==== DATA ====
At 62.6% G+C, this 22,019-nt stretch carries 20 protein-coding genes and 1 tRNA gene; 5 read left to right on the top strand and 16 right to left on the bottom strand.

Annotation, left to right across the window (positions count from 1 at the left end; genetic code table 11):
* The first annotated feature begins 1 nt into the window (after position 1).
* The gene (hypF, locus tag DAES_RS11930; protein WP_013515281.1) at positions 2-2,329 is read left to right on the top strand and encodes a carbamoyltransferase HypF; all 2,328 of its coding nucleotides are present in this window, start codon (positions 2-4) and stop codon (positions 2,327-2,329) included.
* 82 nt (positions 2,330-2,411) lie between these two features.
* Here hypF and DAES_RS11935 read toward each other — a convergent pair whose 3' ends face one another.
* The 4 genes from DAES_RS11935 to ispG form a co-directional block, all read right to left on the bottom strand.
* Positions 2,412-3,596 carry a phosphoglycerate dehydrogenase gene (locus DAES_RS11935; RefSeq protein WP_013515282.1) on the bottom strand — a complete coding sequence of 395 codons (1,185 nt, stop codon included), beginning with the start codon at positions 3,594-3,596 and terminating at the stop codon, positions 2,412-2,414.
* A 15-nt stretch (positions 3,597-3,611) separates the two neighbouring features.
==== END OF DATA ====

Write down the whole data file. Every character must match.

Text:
At 62.6% G+C, this 22,019-nt stretch carries 20 protein-coding genes and 1 tRNA gene; 5 read left to right on the top strand and 16 right to left on the bottom strand.

Annotation, left to right across the window (positions count from 1 at the left end; genetic code table 11):
* The first annotated feature begins 1 nt into the window (after position 1).
* The gene (hypF, locus tag DAES_RS11930; protein WP_013515281.1) at positions 2-2,329 is read left to right on the top strand and encodes a carbamoyltransferase HypF; all 2,328 of its coding nucleotides are present in this window, start codon (positions 2-4) and stop codon (positions 2,327-2,329) included.
* 82 nt (positions 2,330-2,411) lie between these two features.
* Here hypF and DAES_RS11935 read toward each other — a convergent pair whose 3' ends face one another.
* The 4 genes from DAES_RS11935 to ispG form a co-directional block, all read right to left on the bottom strand.
* Positions 2,412-3,596 carry a phosphoglycerate dehydrogenase gene (locus DAES_RS11935; RefSeq protein WP_013515282.1) on the bottom strand — a complete coding sequence of 395 codons (1,185 nt, stop codon included), beginning with the start codon at positions 3,594-3,596 and terminating at the stop codon, positions 2,412-2,414.
* A 15-nt stretch (positions 3,597-3,611) separates the two neighbouring features.